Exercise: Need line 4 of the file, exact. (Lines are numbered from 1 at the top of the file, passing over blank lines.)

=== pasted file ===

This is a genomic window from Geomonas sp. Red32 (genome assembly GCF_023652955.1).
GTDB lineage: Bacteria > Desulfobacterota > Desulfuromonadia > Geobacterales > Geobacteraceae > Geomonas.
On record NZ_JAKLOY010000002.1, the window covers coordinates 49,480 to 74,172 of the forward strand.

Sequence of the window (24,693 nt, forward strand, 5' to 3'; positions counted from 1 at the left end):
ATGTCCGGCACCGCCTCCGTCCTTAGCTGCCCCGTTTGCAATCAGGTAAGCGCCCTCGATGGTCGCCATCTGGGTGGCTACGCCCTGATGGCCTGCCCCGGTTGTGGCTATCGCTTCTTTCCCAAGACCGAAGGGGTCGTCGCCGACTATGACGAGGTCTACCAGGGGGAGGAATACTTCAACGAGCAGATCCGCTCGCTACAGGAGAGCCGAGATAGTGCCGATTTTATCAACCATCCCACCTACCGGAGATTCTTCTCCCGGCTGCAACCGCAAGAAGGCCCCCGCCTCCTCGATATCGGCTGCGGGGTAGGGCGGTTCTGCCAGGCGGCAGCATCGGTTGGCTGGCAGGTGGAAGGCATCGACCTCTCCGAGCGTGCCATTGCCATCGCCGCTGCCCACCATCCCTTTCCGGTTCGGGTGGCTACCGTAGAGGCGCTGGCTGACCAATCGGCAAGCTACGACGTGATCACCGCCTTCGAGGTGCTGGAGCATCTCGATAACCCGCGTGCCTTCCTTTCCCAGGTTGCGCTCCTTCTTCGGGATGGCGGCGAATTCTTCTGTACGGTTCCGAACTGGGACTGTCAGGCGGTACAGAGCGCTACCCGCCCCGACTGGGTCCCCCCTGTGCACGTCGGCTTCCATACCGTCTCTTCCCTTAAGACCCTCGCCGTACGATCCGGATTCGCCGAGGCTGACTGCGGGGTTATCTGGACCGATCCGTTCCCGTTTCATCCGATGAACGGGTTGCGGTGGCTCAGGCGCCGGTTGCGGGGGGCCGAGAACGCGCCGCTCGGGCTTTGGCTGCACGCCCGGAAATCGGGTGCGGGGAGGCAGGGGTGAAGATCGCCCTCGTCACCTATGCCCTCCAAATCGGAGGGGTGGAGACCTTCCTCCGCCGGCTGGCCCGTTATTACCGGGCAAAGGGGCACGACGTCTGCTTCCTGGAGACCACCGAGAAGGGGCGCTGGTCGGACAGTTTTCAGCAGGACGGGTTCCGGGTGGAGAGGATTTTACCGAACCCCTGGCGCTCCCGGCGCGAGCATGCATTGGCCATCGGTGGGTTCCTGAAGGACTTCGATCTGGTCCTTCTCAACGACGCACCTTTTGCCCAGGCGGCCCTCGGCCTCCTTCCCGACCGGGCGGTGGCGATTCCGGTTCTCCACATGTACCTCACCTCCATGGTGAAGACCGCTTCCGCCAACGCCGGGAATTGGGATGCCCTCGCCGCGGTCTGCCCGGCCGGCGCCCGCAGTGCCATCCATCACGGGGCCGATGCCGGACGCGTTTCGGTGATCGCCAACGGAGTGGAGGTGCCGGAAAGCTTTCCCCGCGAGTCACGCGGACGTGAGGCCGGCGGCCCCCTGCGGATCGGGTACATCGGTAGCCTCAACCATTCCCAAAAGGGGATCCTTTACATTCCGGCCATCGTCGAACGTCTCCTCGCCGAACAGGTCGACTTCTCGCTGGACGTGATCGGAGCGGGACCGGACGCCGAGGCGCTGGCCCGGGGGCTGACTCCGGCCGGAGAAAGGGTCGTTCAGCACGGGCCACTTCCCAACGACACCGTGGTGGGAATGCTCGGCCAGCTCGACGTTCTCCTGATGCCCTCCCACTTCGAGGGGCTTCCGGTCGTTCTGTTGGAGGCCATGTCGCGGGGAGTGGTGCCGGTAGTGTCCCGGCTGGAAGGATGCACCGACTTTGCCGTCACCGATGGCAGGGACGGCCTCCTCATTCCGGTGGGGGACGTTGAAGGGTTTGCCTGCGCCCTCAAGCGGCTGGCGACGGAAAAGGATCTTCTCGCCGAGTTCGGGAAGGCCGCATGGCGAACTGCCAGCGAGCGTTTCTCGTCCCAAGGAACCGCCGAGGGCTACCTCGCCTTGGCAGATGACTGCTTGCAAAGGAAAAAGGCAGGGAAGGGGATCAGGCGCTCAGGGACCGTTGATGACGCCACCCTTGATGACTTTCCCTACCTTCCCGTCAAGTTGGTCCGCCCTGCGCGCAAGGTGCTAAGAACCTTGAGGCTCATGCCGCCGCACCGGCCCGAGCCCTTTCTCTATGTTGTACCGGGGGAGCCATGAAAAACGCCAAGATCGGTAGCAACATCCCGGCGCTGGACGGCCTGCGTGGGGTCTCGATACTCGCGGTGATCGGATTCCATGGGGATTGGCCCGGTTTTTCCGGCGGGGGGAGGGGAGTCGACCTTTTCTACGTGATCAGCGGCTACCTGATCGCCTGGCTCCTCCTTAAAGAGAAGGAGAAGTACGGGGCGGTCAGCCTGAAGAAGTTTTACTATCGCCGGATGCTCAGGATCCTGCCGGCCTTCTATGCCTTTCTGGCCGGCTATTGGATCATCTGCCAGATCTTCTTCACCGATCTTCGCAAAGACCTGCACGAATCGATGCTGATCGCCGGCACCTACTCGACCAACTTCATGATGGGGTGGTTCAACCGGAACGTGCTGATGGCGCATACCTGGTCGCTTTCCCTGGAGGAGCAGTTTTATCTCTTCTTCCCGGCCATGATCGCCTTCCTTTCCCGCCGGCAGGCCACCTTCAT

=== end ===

Sequence of the window (24,693 nt, forward strand, 5' to 3'; positions counted from 1 at the left end):